Actors were told they were “too disabled” to play disabled roles in popular TV series, with roles more for able-bodied people, according to leading screenwriter who called on TV companies to adopt quotas for people with disabilities.
Jack Thorne said funding for shows featuring characters with disabilities is hard to come by, that writers with disabilities are routinely unable to attend script meetings because production offices are inaccessible, and recalled when a friend who uses a wheelchair was forced to crawl on muddy ground to reach it. office while working on a movie set.
As a result, he said, disability is increasingly the “forgotten diversity” in the television industry, and the portrayal of people with disabilities remains abysmal, on camera and among staff behind the scenes.
Even when roles are available, they tend to be “disabled people fitting into non-disabled narratives” with television producers often offering symbolic roles to actors with disabilities. Even Liz Carr, a famous disabled actress who played a longtime role in the BBC’s Silent Witness, “had to fight to be heard and to have her character taken seriously.”
Thorne made the comments during the prestigious MacTaggart Lecture at the annual Edinburgh TV Festival, a speech that often helps shape discussions within the UK TV industry. He is now calling on TV channels and streaming companies to commit to increasing the number of people with disabilities working on productions. He also wants them to set aside extra money in their production budgets to create a dedicated fund to make every production office and TV fully accessible and create rules for building additional spaces.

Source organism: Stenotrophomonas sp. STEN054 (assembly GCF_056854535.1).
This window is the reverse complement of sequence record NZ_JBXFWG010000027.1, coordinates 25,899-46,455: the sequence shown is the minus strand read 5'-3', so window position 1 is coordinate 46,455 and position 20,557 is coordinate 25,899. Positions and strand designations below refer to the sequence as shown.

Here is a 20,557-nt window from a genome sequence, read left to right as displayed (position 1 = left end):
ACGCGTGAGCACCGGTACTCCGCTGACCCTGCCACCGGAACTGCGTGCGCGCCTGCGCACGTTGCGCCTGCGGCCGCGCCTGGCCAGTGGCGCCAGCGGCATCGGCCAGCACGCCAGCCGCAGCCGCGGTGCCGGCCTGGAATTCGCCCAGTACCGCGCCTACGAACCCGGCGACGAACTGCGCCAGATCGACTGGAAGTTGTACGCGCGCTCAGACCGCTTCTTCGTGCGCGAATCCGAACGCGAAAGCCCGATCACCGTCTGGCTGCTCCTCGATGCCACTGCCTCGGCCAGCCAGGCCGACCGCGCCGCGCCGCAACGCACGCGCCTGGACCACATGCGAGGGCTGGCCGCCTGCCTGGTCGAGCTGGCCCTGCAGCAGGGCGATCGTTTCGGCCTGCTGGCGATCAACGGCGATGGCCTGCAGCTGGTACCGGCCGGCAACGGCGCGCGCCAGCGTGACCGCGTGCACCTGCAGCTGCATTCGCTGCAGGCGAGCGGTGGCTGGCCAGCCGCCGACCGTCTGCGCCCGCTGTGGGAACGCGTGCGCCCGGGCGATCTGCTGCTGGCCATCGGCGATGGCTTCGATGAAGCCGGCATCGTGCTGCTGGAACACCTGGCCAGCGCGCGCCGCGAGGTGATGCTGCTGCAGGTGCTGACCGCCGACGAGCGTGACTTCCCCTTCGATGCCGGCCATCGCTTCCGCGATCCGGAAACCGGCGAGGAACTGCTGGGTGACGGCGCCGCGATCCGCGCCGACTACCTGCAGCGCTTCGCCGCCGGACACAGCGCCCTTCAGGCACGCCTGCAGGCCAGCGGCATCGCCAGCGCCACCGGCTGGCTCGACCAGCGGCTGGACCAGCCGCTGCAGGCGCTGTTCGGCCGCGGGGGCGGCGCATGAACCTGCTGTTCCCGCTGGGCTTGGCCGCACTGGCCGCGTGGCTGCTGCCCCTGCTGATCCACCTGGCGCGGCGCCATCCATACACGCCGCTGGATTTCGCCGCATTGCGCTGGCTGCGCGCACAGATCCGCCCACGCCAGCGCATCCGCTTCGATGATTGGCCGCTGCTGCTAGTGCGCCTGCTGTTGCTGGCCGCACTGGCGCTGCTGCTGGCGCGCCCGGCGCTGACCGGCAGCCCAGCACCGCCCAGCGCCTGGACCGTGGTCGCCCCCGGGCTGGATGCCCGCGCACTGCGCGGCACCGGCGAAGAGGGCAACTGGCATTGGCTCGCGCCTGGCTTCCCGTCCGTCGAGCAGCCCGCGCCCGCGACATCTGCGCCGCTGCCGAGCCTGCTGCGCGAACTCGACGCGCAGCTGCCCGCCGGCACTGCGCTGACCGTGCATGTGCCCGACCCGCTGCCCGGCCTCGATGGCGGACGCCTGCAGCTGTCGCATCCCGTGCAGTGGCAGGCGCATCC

The screenwriter, who spent the start of his career battling chronic pain, said he no longer saw himself as disabled but felt he was still part of the wider disability community. He’s built a successful career with credits ranging from This Is England, the TV adaptation of His Dark Materials, and the screenplay for the West End hit Harry Potter and the Cursed Child.
Thorne said there has been a revolution in the way the industry has approached breed in recent years, but other aspects of diversity have been left behind.
“I know the Black Lives Matter movement has a long way to go and that no one is happy with our current situation, but I can’t tell you the difference it has made to start conversations,” he said. he declares. “However, the conversation about the representation of disability is nowhere near as advanced; I’ve had conversations about talent with disabilities for years where some of the most appalling things have been said. “
He said a big problem was using able-bodied people to play characters with disabilities, sometimes with the belief that actors with disabilities would not have the capacity to play a role: “Since 1988, about a third of all Oscar-winning lead cast went to actors who played characters with disabilities, but none of them had the disabilities they were playing.
He suggested that this led to simplistic representations of people with disabilities: “People with disabilities and stories of people with disabilities tend to be relegated to two camps – the heroes or the victims, preferably both. Inspirational screams scaling a mountain on their hands as we all clap. Sometimes they’re funny, a sharp best friend; most of the time, they’re just sad.